J. W. C. Leveridge and Jeremiah Halsey, for appel
lee. be procured; and this is the first instance, to our knowledge, where the right of the State to such
BRADLEY, J. This case arose out of a collision
which occurred on Long Island Sound, opposite Huutevidence has been questioned. Nor are we advised
ington, on the 18th of April, 1866, between the steamthat a single prosecution against the purchaser for boat City of Norwich, belonging to the Norwich & aiding in the commission of a crime was ever com New York Transportation Company, the appellees, menced, and this has a strong tendency to show | and the schooner General S. Van Vliet, belonging to what has been generally regarded as the proper
William A. Wright and others, appellants, by which
the scbooner and her cargo were suuk and lost, and construction of the statute."
the steamboat was set on fire and sunk, and her cargo
sonam in the District Court of the Uuited States for SHIP AND SHIPPING - COLLISION - LIMITED the District of Connecticut against the owners of the LIABILITY OF SHIP-OWNERS — DAM
steamboat, and obtained a decree for about $20,000 for
the schooner and about $2,000 for her cargo, with in-
filed a petition, stating that proceedings in rem had SUPREME COURT OF THE UNITED STATES,
been commenced against the steamboat in the DisMAY 10, 1886,
trict Court of the United States for the Eastern Dis
trict of New York, for the recovery of damages for PLACE V. Norwich & NEW YORK Traxsp. Co.*
the loss of the cargo on board said steamboat; and In a case of a collision occasioned by the negligence of the they prayed leave to show the whole amount of dam
officers or hands of one of the vessels, without any neg ages sustained by all parties, and the ralue of the lect, privity or knowledge of her owner; and where said
steamer and her freight then pending; and that the vessel took fire and sank, with loss of cargo, and never libellants might have a decree for only such proportion completed her voyage, nor earned any freight, but was
of damages sustained by them as the value of afterward raised and repaired, and was then libelled and
steamer and freight bore to the whole amount of damseized on behalf of the owners of her carge, and claimed
ages sustained by all parties by the collision; this and bonded at her then value by her owner, who filed an claim being made under the limited liability act of *S. C., 6 Sup. Ct. Rep. 1150. In Thommessen v. Whit 1851. will, the decision in this case, in relation to the time The District Court denied the prayer of this peti. when the value of the owner's interest in the ship is tion, holding that it had no jurisdiction to give relief. to be taken for fixing the amount of his liability, was applied On appeal to the Circuit Court the decree was to a case where the offending ship did not sink in conse affirmed, and the petition for limitation of liability quence of the collision, but was afterward sunk and was denied on the ground that cases of collision were wrecked in the same voyage by the negligent navigation not within the act. The case then came to this court, of those in charge of her; this sinking being held to be the and we held: First, that the act of 1851 adopted the termination of the voyage.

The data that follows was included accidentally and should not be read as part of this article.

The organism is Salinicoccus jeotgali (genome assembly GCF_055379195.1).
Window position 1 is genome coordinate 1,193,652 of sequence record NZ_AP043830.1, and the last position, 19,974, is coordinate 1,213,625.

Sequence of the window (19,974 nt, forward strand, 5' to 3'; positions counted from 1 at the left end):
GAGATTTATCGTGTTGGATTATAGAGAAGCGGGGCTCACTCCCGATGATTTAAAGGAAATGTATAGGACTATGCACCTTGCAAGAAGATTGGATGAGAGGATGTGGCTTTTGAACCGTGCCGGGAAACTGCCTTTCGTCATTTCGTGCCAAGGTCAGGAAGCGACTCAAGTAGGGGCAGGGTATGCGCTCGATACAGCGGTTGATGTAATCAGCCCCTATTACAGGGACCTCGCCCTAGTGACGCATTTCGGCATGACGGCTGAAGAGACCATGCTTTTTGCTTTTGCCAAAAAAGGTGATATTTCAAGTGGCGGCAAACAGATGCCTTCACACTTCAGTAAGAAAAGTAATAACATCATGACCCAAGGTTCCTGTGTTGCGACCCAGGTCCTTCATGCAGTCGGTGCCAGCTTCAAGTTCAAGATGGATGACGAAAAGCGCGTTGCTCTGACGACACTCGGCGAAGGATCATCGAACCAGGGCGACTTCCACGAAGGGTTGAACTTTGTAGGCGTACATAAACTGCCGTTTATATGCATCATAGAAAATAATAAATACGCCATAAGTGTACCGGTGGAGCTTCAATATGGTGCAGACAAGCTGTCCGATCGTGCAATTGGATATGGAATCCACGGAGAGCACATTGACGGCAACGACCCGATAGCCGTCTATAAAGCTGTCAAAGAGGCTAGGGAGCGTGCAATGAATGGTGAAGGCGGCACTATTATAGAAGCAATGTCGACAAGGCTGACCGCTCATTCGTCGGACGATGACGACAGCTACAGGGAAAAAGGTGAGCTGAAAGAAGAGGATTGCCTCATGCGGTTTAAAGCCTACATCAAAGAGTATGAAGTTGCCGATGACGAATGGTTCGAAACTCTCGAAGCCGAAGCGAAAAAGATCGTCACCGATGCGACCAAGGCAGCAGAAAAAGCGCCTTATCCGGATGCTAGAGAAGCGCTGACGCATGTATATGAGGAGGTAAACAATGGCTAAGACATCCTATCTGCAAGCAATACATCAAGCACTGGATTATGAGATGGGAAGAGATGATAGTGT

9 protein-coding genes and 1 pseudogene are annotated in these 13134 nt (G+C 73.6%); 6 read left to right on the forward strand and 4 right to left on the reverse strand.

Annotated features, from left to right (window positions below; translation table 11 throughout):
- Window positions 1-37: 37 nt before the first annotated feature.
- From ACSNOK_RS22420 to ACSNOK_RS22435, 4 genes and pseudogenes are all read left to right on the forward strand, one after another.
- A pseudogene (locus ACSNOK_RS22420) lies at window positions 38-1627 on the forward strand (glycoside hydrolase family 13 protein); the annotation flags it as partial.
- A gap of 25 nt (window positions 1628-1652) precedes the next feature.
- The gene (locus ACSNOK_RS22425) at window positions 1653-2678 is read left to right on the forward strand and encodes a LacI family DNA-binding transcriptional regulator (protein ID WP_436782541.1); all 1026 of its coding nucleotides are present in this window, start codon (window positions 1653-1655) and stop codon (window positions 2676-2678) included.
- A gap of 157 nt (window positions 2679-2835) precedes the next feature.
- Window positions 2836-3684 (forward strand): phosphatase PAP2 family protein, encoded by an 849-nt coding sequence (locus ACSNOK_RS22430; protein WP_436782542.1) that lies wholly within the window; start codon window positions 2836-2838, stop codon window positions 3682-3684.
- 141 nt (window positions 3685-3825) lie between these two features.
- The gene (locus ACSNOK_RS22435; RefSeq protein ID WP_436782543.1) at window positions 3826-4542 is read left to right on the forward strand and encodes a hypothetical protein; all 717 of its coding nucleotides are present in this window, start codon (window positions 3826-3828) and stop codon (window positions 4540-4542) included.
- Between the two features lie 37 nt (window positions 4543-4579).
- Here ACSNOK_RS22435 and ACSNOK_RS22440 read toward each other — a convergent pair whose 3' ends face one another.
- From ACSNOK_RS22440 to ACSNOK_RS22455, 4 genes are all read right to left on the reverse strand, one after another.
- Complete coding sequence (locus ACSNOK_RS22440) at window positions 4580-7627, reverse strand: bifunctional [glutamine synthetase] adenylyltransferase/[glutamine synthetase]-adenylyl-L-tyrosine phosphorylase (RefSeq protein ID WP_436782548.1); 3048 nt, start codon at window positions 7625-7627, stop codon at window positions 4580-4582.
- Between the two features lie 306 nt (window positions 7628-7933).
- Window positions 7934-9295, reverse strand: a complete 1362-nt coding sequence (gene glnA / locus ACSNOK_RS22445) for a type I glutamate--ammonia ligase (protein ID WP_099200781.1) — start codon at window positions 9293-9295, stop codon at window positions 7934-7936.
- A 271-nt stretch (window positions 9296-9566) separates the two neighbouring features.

general maritime law in reference to limited liability,
coutradistinguished from the English law measuring parties and the court; secondly, that the appraisethe liability by the value of the ship and freight after ment should have been for the value of the steamer instead of before the collision; secondly, that the act immediately before the collision; thirdly, that it embraced cases of damage received by collision as well should have been for the value immediately after the as cases of injury to the cargo of the oftending ship; collision, before the occurrence of damage by the fire; thirdly, that the District Courts of the United States, fourthly, that there should have been no deduction as courts of admiralty, have jurisdiction to administer for the expenses of raising the steamer; fifthly, that the law; fourthly, that the proper court to hear and the sum of $600 should have been added for the pond. determine the question is the court which has posses iug freight; sixthly, that the money received for insion of the fund--that is, the ship and freight, or the surance on the vessel should have been added, proceeds and value thereof. And in view of the want amounting to $49,283.07. of rules of procedure, and of any uniform prac | The exceptions were overruled, and a decree was tice on the subject, we directed that proceedings Dade authorizing the petitioners to pay into court the should be suspended in the District Court of Connec sum of $2,500, the value of the steamer, and directing ticut, in order to give the respondeuts an opportunity a monition to issue, citing all parties interested to apof making the proper application to the District Court pear and prove their claims, restraining the further of the Eastern District of New York, which had pos prosecution of all suits, and appointing a commissession of the steamer, or a stipulation for her value sioner to take proof of claims. On the subsequent reiu lieu of the steamer itself. We also adopted some port of the commissioner a final decree was made in general rules of praotice for the aid and guidance of January, 1879, distributing the fund in court, and disthe District Court in such cases 13 Wall. 104.